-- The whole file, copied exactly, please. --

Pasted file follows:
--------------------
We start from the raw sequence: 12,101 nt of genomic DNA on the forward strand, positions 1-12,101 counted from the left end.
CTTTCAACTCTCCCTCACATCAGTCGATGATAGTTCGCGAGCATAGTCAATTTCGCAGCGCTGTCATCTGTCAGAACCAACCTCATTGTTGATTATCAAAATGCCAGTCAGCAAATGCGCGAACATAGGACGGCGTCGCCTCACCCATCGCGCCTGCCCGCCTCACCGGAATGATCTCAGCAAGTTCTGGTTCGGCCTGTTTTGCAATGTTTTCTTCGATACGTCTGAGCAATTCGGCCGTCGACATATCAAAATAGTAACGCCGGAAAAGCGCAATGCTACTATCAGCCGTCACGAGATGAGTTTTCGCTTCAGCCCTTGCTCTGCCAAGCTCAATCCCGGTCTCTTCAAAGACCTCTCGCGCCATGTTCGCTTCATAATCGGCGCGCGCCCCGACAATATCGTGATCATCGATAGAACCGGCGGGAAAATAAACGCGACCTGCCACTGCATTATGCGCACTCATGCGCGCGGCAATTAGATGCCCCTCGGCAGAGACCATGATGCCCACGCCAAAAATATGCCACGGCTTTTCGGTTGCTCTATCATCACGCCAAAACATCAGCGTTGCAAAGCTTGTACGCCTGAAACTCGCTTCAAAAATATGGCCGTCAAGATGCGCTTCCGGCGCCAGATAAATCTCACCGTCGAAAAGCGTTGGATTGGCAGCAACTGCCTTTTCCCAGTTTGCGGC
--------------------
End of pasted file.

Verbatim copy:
We start from the raw sequence: 12,101 nt of genomic DNA on the forward strand, positions 1-12,101 counted from the left end.
CTTTCAACTCTCCCTCACATCAGTCGATGATAGTTCGCGAGCATAGTCAATTTCGCAGCGCTGTCATCTGTCAGAACCAACCTCATTGTTGATTATCAAAATGCCAGTCAGCAAATGCGCGAACATAGGACGGCGTCGCCTCACCCATCGCGCCTGCCCGCCTCACCGGAATGATCTCAGCAAGTTCTGGTTCGGCCTGTTTTGCAATGTTTTCTTCGATACGTCTGAGCAATTCGGCCGTCGACATATCAAAATAGTAACGCCGGAAAAGCGCAATGCTACTATCAGCCGTCACGAGATGAGTTTTCGCTTCAGCCCTTGCTCTGCCAAGCTCAATCCCGGTCTCTTCAAAGACCTCTCGCGCCATGTTCGCTTCATAATCGGCGCGCGCCCCGACAATATCGTGATCATCGATAGAACCGGCGGGAAAATAAACGCGACCTGCCACTGCATTATGCGCACTCATGCGCGCGGCAATTAGATGCCCCTCGGCAGAGACCATGATGCCCACGCCAAAAATATGCCACGGCTTTTCGGTTGCTCTATCATCACGCCAAAACATCAGCGTTGCAAAGCTTGTACGCCTGAAACTCGCTTCAAAAATATGGCCGTCAAGATGCGCTTCCGGCGCCAGATAAATCTCACCGTCGAAAAGCGTTGGATTGGCAGCAACTGCCTTTTCCCAGTTTGCGGC